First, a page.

September 20, 1918

Ashbourne Telegraph War Supplement:


In August alone more than 70,000 Germans were captured in our advance on the Western Front in France. The picture above shows some of the haul – about a thousand of them in one of our “cages”.

Although there were plenty of column inches devoted to the progress of the war this week in 1918, almost all of them were in the pull-out War Supplement which had been a weekly feature of the Ashbourne Telegraph since April.

It may be no coincidence that newspaperman Lord Beaverbrook had been entrusted by the Prime Minister, Lloyd George, with setting up the Ministry of Information which, from March 1918, had taken control of all government propaganda.

Beaverbrook would have been aware of the power of the press and the growing influence of the local newspaper on its readership. The War Supplement was not produced by the Ashbourne Telegraph; it was shared by scores of other local papers. It contained a diet of sanitised conflict updates and pictures of relaxed, smiling troops, positive spin on the progress of the war and other material aimed at maintaining public morale. It was printed centrally and distributed to the host titles, complete with a customised masthead to give the impression that it was a bespoke section.

Closer to home it was reported that a former clerk at Ashbourne’s Parr’s Bank, Randall Allcock, had been killed in action on September 1. Allcock, the paper stated, had been an accomplished organist and pianist who had been ‘ever-ready’ to assist at local concerts. There were no details of where he had been killed, or with which branch of the forces he had been serving.

Given the prominence of the War Supplement it is somewhat ironic that on another page readers of the Ashbourne Telegraph were able to read the Letter from London column by ‘Thought Reader’ which purportedly exposed the massive propaganda effort by British airmen who were dropping not only shells on enemy lines but also hundreds of thousands of leaflets designed to dent morale among troops and civilians alike.

The writer said: “Official despatches tell us day by day of the regularity with which our airmen fly over German territory and drench it with high explosives; but despatches have said little, so far, about the daily drenchings we have been giving it all this summer with printer’s ink.”

The writer acknowledges the restrictions placed on freedom of speech by the Defence of the Realm Act, but asserts that it “is no offence” to make reference to the propaganda campaign.

“Our airmen, it seems, carry leaflets and pamphlets on most of their journeys (printed in German, but not in Germany!) and they rain these down on the German lines and German towns which they attack. Also, we have invented a balloon which sails on its own, when the wind is favourable, and by means of an automatic clockwork arrangement drops its literature at stated intervals in such a way that the material will be quickly found even if it is not seen to fall.”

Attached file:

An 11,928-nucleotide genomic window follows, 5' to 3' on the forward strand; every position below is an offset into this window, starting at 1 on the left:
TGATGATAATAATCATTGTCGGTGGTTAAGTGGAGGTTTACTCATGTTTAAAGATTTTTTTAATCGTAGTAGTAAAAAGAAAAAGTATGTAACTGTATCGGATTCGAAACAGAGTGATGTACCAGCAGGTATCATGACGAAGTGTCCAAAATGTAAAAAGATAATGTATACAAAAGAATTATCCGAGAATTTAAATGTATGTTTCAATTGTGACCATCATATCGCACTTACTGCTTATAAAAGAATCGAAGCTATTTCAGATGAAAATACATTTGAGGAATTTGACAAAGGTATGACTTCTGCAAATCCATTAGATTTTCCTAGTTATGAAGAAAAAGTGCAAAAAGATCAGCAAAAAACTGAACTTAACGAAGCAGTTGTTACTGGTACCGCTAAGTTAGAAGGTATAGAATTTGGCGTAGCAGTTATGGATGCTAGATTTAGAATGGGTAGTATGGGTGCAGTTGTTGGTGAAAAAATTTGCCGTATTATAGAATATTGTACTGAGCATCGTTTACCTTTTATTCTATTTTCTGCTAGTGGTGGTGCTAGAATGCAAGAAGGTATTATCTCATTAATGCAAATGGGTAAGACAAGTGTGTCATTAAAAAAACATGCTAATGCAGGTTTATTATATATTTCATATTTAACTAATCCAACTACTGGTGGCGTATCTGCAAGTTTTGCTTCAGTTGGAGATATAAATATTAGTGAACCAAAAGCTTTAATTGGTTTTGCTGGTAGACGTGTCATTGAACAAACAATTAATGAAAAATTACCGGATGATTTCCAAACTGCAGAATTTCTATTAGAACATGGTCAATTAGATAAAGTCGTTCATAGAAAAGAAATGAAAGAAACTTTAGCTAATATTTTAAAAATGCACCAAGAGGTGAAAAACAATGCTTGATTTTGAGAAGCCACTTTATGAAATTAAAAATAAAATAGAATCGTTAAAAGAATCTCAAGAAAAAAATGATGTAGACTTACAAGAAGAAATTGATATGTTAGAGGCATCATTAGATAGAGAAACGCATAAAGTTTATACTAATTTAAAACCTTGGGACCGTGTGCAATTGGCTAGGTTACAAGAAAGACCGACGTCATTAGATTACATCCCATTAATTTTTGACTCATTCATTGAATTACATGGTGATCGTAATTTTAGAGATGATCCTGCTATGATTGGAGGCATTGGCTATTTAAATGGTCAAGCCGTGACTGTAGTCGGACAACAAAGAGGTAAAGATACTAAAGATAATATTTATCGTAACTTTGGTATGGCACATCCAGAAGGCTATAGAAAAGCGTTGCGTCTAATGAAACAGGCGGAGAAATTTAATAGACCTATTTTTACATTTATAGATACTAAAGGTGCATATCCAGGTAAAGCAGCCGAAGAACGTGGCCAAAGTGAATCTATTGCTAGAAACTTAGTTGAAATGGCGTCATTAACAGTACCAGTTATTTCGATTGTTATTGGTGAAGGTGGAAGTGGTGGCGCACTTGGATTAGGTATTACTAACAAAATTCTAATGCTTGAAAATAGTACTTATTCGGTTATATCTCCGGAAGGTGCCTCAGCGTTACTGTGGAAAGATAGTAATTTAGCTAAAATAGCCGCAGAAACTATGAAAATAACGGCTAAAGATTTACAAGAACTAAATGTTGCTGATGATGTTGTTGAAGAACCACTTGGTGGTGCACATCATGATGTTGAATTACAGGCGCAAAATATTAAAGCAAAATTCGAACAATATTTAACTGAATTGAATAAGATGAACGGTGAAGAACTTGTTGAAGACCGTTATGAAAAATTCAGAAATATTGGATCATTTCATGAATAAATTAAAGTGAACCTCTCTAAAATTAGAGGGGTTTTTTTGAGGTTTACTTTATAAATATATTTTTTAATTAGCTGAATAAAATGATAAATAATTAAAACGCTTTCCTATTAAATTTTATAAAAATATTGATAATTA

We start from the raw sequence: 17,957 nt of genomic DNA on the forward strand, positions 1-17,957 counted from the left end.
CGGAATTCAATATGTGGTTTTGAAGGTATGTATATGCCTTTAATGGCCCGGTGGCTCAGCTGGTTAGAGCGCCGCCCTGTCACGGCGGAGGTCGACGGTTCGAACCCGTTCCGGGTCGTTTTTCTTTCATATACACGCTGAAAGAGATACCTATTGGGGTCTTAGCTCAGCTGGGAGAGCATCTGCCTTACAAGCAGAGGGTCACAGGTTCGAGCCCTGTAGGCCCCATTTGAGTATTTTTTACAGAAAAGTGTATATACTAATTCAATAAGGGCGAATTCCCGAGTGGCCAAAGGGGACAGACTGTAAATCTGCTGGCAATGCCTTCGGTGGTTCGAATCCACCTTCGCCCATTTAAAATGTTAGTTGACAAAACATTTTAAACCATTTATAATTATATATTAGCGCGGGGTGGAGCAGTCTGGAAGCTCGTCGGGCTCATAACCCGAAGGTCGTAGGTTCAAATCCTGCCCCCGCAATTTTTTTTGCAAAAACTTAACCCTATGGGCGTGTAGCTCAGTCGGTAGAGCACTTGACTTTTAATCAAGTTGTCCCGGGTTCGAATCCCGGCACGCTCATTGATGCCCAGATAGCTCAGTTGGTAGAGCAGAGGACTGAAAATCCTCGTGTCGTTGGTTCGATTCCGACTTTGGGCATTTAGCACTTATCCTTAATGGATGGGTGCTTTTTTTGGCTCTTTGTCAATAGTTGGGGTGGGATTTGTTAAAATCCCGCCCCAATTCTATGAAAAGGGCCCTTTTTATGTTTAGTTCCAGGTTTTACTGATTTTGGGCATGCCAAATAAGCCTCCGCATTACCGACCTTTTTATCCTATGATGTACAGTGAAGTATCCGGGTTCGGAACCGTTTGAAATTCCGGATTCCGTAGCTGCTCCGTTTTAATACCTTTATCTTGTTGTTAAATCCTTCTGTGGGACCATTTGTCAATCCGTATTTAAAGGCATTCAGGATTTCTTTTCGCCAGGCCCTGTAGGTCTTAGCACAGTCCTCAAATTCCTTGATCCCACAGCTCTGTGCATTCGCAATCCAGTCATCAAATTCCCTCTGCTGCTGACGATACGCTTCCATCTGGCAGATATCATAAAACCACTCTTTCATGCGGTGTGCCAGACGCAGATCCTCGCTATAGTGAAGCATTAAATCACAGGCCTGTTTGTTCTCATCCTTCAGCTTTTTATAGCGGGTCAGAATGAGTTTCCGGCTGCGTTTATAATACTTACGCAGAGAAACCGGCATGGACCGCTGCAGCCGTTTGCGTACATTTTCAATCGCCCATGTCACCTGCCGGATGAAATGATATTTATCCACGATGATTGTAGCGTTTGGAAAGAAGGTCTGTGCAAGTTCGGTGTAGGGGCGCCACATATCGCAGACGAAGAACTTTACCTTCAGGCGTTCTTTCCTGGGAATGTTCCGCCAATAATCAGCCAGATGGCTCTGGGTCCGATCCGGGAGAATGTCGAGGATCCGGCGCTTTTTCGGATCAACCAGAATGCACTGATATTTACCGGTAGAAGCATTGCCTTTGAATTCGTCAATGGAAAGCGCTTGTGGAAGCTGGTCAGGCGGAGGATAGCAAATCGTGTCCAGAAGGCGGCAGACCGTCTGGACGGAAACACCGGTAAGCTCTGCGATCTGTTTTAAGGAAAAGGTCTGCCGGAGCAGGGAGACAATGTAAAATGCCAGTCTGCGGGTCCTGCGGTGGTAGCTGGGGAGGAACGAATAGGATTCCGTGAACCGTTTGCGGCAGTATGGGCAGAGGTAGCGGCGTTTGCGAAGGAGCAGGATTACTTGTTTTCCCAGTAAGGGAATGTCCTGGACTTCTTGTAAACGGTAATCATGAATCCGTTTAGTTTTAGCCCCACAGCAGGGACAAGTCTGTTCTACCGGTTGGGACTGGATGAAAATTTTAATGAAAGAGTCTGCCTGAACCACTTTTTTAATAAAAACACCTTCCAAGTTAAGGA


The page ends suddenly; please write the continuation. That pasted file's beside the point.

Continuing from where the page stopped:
The jingoistic Letter From London column, was in all probability syndicated or a product of the Ministry of Information itself.

Auction sales of property, household goods and, most importantly, livestock were a significant source of income for the Ashbourne Telegraph, announcements of which normally occupied two or more broadsheet columns on the front page each week.

One such advertisement which would have caught the eye this week in 1918 was Messrs WS Bagshaw and Sons’ notice of the forthcoming Great Annual Shire Foal Sale. The event, to be held over two days in the Shaw Croft, Ashbourne, was scheduled for Tuesday and Wednesday, October 15 and 16. Readers were promised:

“400 valuable Shire colts and filly foals, brood mares, waggon horses and 1, 2, and 3 year old colt and fillies. 200 Shire colt and fillies by the most noted sires in the district and a few valuable brood mares. 200 valuable Shire mares and fillies, waggon geldings and unbroken colts.”

It would have been quite a spectacle. Bagshaws urged potential sellers to register early for a good position in the catalogue and reminded them that the previous year had seen foals making up to 120 guineas, and fillies and brood mares 180gns.

The advertisement also promised £80 in prizes

The Shaw Croft was also the venue for a Red Cross Sale to be held on Thursday September 26. Many of the activities will be familiar to readers today, although perhaps not one of the sideshow stalls listed:

“In addition to the sale there will be numerous attractions in the Shaw Croft, including roundabouts, swing boats, hoop-la, Kicking the Kaiser, goal scoring and rifle ranges.”

  • My fellow researcher and former De Montfort University colleague John Dilley is conducting a similar real-time project with the Market Harborough Advertiser. Check out his Newspapers and the Great War blog
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